From Asylum Projects
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The mission of this site is to archive both historical and current information on asylums across the United States and around the world.
This site is dedicated to the history of asylums in all forms. The term of asylum is applied to not only what is commonly thought of: mental hospitals, but can also be applied to sanatoriums, state training schools, reform schools, almshouses, and orphanages. These institutions have and continue to play a major part in today's society.
Everyone throughout the United States and in many other countries has in one way or another felt the touch of these institutions. These places have both directly and indirectly affected people and their families. They have shaped lives and created many popular myths about them.
With all that in mind, this site was created to help in the historical research of any institutions that can be classified as an asylum. It was created for both serious researchers, those who are doing genealogical research, and people with an interest in asylums.
Featured Article Of The Week
Lincoln State Hospital
This institution is located at Lincoln. As early as 1865, it was found necessary to make provision for the insane in the Territory of Nebraska. Four cases were already being cared for in an Iowa hospital. The legislature authorized the governor to make some arrangement with the State of Iowa, by which they received and cared for the insane at the expense of Nebraska. Under this arrangement fifty patients were sent at various times to the hospital at Mount Pleasant. Soon after Nebraska became a State the governor, secretary of State and auditor of public accounts were appointed a board of commissioners to locate a site for a State lunatic asylum near the city of Lincoln. The first building was completed at a cost of $137,000 in the fall of 1870, and the first patient was admitted November 26th of that year. Early in the following December, seventeen patients were brought over from Mount Pleasant to the new institution, and four were admitted who had been confined in the Pawnee county jail. Dr. N. B. Larsh was the first superintendent.
In April, 1871, the institution was destroyed by fire. Five patients were reported missing and were never afterwards accounted for. The remaining patients were taken to Lincoln and cared for in rented houses until a temporary building was erected on the asylum grounds. As there was no appropriation available, and the citizens of Lincoln were fearful lest the institution should be removed to some rival city, they advanced the funds necessary to build a temporary frame structure, which did service as a hospital until a new stone building was erected the following year. Click here for more...
Featured Image Of The Week
was established under Act No. 210,Public Acts of 1893. It appropriated funds for only 2 cottages & 1 industrial building. The first patients were received November, 1895. Plans for a completed institution were prepared and closely adhered to. They provided for 20 buildings arranged in a quadrangle, 17 designed for care and reception of patients, 1 as an administration building, another as an assembly hall and the other as a kitchen/dining hall.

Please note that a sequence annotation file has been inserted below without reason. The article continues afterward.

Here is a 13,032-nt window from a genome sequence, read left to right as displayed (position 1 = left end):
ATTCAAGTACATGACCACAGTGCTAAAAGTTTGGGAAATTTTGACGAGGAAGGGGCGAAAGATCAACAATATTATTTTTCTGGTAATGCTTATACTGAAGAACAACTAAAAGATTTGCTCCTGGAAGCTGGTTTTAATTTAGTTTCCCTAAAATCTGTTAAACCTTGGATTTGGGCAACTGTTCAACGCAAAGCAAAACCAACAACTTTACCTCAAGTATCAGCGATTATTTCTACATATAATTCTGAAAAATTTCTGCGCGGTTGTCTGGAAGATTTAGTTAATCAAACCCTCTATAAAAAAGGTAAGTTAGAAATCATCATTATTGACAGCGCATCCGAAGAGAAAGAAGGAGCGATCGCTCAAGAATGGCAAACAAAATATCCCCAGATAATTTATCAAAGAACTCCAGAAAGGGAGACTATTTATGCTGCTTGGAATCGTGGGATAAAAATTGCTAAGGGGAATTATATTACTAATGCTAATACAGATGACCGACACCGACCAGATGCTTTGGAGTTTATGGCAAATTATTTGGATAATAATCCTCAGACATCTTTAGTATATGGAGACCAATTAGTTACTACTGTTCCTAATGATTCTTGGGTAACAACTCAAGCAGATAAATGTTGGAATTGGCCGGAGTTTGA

The following twenty-seven minute 1980's slide show of Kings Park State Hospital was compiled by S. Weber and the Kings Park Heritage Museum with music from Andrew Fortier.
Upcoming Events Calendar
Asylum News (news you can edit!)
February 7, 2016 Clarinda struggles to fill former hospital
- The 128-year-old former mental health institute in the small southwest Iowa city of Clarinda isn’t your typical real estate opportunity, and so far no one is rushing to move in. More than seven months after the state closed the Clarinda Mental Health Institute, much of the sprawling building remains empty, including entire floors that haven’t been used in decades.
February 1, 2016 Efforts continue to preserve other parts of former Peoria State Hospital grounds
- Christina Morris happily remembers Sunday morning breakfasts with her grandparents, followed by visits to the peaceful cemeteries on the grounds of the Peoria State Hospital, where some family members are buried. “My interest with the state hospital started when I was about 7 years old,” Morris said in a recent interview. “When I would come onto the grounds (my grandfather) would say that this was a place of special people. (By special) I thought he meant giants, because these buildings were so big and beautiful and immaculate to me. I just was enamored by how beautiful it was.”
January 7, 2016 That Time The United States Sterilized 60,000 Of Its Citizens
- Not too long ago, more than 60,000 people were sterilized in the United States based on eugenic laws. Most of these operations were performed before the 1960s in institutions for the so-called “mentally ill” or “mentally deficient.” In the early 20th century across the country, medical superintendents, legislators, and social reformers affiliated with an emerging eugenics movement joined forces to put sterilization laws on the books.
January, 6, 2016 Pa. hires firm to develop plan for Harrisburg State Hospital site
- Harrisburg, PA-The state has hired a Lancaster planning company to help it figure out what to do with the former Harrisburg State Hospital, which closed 10 years ago. Since closing in 2006, the hospital complex has housed state workers from the state police, Department of General Services and the Department of Human Services. It is now part of the larger DGS Annex property, which encompasses 303 acres across Harrisburg and Susquehanna Township.